Those days, though, seem long gone. And while the shoots of recovery were evident in the latter days of the previous manager, Howe sprinkled some magic on the player in his opening weeks, dropping him into a deeper midfield role, with the switch paying instant dividends. From then, Joelinton has been used as a left forward or to the left side of a central midfield three, bursting forward to score goals and also provide cover to the backline with his physical, commanding style.
This season, playing largely in midfield, Joelinton had his most successful season in front of goal, netting eight — and from his deepest starting slot yet. Bigger than any Arab News player of the year gong, Joelinton received his maiden Brazil call last week, just reward for his outstanding form and growth under Howe.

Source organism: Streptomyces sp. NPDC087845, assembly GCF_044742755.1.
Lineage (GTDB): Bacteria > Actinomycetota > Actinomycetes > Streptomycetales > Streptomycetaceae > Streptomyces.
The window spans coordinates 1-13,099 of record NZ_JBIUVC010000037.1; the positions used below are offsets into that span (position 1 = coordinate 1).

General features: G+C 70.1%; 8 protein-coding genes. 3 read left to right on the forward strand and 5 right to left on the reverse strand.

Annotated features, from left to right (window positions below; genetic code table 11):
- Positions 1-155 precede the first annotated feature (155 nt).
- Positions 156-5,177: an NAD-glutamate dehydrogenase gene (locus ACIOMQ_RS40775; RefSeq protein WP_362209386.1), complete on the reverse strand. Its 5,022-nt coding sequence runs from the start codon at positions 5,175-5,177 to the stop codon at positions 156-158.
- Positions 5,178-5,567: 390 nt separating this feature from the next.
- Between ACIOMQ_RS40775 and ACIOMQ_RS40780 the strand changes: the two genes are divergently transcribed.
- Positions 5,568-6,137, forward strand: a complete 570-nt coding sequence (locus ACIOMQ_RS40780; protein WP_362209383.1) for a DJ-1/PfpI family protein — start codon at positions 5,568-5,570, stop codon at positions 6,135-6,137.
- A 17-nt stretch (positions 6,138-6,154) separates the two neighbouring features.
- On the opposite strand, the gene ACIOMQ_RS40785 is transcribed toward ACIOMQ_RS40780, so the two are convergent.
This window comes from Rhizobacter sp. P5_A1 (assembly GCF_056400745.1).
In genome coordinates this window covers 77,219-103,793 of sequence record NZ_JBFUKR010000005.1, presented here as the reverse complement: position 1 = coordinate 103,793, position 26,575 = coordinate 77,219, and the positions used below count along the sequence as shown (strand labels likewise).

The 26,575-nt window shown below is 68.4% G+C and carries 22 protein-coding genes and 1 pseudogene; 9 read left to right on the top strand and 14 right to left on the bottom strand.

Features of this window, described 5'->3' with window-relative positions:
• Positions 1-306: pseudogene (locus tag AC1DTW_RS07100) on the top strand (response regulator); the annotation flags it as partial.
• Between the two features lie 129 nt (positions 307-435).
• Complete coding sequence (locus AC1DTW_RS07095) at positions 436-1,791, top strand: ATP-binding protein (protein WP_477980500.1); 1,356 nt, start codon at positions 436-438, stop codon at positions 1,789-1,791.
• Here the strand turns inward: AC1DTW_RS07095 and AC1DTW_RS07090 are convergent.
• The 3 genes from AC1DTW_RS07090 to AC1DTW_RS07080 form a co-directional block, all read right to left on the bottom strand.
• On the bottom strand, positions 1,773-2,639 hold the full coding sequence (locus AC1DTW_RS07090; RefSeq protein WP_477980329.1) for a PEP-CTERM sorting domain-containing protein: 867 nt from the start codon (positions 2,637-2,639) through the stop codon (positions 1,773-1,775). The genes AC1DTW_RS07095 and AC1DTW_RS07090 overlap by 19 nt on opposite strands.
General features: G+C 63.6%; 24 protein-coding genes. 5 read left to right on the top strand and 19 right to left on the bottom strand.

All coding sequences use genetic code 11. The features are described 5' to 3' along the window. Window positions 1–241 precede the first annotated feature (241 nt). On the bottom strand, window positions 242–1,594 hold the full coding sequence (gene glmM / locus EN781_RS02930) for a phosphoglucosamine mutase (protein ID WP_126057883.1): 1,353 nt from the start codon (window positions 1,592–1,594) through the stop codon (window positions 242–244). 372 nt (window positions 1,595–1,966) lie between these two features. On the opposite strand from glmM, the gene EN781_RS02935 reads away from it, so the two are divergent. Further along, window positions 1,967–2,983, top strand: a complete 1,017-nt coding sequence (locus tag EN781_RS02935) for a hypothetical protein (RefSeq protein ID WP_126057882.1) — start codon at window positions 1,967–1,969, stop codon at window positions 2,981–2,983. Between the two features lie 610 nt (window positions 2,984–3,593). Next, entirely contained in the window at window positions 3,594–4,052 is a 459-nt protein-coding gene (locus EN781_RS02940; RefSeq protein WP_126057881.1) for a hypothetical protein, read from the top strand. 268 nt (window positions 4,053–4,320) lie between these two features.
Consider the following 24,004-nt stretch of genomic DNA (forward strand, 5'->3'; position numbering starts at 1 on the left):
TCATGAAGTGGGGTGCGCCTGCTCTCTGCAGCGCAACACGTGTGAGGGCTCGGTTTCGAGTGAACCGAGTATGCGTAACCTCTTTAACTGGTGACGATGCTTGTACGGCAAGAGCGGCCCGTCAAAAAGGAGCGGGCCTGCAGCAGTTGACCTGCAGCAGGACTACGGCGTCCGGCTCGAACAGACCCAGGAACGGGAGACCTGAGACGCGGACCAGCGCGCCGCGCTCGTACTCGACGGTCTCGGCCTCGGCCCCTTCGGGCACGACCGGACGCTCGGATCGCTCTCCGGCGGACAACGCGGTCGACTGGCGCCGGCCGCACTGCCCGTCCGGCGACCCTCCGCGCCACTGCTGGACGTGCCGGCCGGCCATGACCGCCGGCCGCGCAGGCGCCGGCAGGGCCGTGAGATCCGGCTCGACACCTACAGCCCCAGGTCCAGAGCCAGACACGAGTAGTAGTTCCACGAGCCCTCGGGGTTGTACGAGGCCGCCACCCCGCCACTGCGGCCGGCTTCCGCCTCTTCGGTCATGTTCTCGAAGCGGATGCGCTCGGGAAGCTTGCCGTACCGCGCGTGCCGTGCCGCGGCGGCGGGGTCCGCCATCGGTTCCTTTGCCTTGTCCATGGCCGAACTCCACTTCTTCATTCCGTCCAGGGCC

Most improved player
Sean Longstaff. Always undervalued, never by Howe and his coaches, though.
In the space of a year, Longstaff transformed from a player who appeared to have lost his way under previous boss Steve Bruce and was heading for the Newcastle exit door. The North Shields native — a city suburb on the banks of the Tyne — never wanted to leave his boyhood heroes. However, his breakthrough under Rafa Benitez and big money links to Manchester United seemed a million miles away from the reality of this time last year.
And even after penning a new deal, one which saw his chronic underpayment readjusted, things in the garden weren’t exactly rosy for Longstaff, with Jonjo Shelvey ahead of him in the midfield pecking order, as well as usual suspects Joelinton, Joe Willock and Bruno Guimaraes. But a knock to Shelvey in pre-season in Portugal opened the door to the Geordie, and the rest, as they say, is history.
Makeshift left-back Dan Burn could easily make a case for unsung hero, too.
Young player of the year
Elliot Anderson had a brilliant breakthrough year, and bigger and better things are expected of the youngster next season, but this one is really a two-way shootout.